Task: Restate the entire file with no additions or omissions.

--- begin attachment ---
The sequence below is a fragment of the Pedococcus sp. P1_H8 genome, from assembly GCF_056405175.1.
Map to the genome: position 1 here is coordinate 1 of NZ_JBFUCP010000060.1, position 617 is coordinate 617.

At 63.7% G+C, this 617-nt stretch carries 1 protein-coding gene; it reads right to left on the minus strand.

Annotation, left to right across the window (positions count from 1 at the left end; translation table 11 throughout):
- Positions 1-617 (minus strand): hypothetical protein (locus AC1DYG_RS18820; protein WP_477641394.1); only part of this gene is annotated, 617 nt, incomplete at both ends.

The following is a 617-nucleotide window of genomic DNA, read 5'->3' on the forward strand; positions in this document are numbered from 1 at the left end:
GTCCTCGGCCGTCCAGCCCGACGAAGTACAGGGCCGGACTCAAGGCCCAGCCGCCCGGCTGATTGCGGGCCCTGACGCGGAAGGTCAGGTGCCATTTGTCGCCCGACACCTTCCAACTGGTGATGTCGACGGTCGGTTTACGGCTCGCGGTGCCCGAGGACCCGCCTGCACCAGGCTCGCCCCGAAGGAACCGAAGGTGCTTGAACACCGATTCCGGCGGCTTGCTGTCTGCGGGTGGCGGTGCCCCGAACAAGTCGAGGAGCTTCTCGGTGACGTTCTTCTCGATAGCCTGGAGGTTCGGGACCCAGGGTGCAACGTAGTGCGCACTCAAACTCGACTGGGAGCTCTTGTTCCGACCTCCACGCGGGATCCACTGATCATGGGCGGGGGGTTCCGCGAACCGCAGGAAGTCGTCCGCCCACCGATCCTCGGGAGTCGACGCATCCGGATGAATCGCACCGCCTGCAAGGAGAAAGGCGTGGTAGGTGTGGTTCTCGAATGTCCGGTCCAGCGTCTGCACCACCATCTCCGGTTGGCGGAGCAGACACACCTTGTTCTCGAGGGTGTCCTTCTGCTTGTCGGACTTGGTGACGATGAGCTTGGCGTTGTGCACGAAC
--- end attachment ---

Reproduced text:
The sequence below is a fragment of the Pedococcus sp. P1_H8 genome, from assembly GCF_056405175.1.
Map to the genome: position 1 here is coordinate 1 of NZ_JBFUCP010000060.1, position 617 is coordinate 617.

At 63.7% G+C, this 617-nt stretch carries 1 protein-coding gene; it reads right to left on the minus strand.

Annotation, left to right across the window (positions count from 1 at the left end; translation table 11 throughout):
- Positions 1-617 (minus strand): hypothetical protein (locus AC1DYG_RS18820; protein WP_477641394.1); only part of this gene is annotated, 617 nt, incomplete at both ends.

The following is a 617-nucleotide window of genomic DNA, read 5'->3' on the forward strand; positions in this document are numbered from 1 at the left end:
GTCCTCGGCCGTCCAGCCCGACGAAGTACAGGGCCGGACTCAAGGCCCAGCCGCCCGGCTGATTGCGGGCCCTGACGCGGAAGGTCAGGTGCCATTTGTCGCCCGACACCTTCCAACTGGTGATGTCGACGGTCGGTTTACGGCTCGCGGTGCCCGAGGACCCGCCTGCACCAGGCTCGCCCCGAAGGAACCGAAGGTGCTTGAACACCGATTCCGGCGGCTTGCTGTCTGCGGGTGGCGGTGCCCCGAACAAGTCGAGGAGCTTCTCGGTGACGTTCTTCTCGATAGCCTGGAGGTTCGGGACCCAGGGTGCAACGTAGTGCGCACTCAAACTCGACTGGGAGCTCTTGTTCCGACCTCCACGCGGGATCCACTGATCATGGGCGGGGGGTTCCGCGAACCGCAGGAAGTCGTCCGCCCACCGATCCTCGGGAGTCGACGCATCCGGATGAATCGCACCGCCTGCAAGGAGAAAGGCGTGGTAGGTGTGGTTCTCGAATGTCCGGTCCAGCGTCTGCACCACCATCTCCGGTTGGCGGAGCAGACACACCTTGTTCTCGAGGGTGTCCTTCTGCTTGTCGGACTTGGTGACGATGAGCTTGGCGTTGTGCACGAAC